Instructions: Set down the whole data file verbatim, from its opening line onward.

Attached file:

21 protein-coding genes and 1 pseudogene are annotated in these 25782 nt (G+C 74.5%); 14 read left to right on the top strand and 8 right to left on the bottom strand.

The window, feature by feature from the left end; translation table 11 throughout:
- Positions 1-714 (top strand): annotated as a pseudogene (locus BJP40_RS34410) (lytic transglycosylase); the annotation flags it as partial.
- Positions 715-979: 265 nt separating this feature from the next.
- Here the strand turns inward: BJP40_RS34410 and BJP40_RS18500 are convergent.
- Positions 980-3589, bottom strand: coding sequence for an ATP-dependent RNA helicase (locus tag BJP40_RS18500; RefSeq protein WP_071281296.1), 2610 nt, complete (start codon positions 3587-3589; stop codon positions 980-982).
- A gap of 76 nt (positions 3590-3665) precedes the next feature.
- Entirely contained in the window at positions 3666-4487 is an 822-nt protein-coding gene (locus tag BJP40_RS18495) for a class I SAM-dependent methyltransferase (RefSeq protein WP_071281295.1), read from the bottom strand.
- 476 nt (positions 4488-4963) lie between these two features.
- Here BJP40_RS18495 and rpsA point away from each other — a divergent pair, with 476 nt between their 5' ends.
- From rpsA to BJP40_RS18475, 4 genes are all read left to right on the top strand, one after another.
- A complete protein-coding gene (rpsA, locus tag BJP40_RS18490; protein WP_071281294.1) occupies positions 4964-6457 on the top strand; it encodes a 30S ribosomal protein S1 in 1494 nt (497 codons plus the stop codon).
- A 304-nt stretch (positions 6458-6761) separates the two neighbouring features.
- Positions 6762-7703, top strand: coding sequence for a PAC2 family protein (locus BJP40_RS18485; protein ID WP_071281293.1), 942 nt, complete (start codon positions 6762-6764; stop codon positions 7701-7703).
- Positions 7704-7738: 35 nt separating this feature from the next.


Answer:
21 protein-coding genes and 1 pseudogene are annotated in these 25782 nt (G+C 74.5%); 14 read left to right on the top strand and 8 right to left on the bottom strand.

The window, feature by feature from the left end; translation table 11 throughout:
- Positions 1-714 (top strand): annotated as a pseudogene (locus BJP40_RS34410) (lytic transglycosylase); the annotation flags it as partial.
- Positions 715-979: 265 nt separating this feature from the next.
- Here the strand turns inward: BJP40_RS34410 and BJP40_RS18500 are convergent.
- Positions 980-3589, bottom strand: coding sequence for an ATP-dependent RNA helicase (locus tag BJP40_RS18500; RefSeq protein WP_071281296.1), 2610 nt, complete (start codon positions 3587-3589; stop codon positions 980-982).
- A gap of 76 nt (positions 3590-3665) precedes the next feature.
- Entirely contained in the window at positions 3666-4487 is an 822-nt protein-coding gene (locus tag BJP40_RS18495) for a class I SAM-dependent methyltransferase (RefSeq protein WP_071281295.1), read from the bottom strand.
- 476 nt (positions 4488-4963) lie between these two features.
- Here BJP40_RS18495 and rpsA point away from each other — a divergent pair, with 476 nt between their 5' ends.
- From rpsA to BJP40_RS18475, 4 genes are all read left to right on the top strand, one after another.
- A complete protein-coding gene (rpsA, locus tag BJP40_RS18490; protein WP_071281294.1) occupies positions 4964-6457 on the top strand; it encodes a 30S ribosomal protein S1 in 1494 nt (497 codons plus the stop codon).
- A 304-nt stretch (positions 6458-6761) separates the two neighbouring features.
- Positions 6762-7703, top strand: coding sequence for a PAC2 family protein (locus BJP40_RS18485; protein ID WP_071281293.1), 942 nt, complete (start codon positions 6762-6764; stop codon positions 7701-7703).
- Positions 7704-7738: 35 nt separating this feature from the next.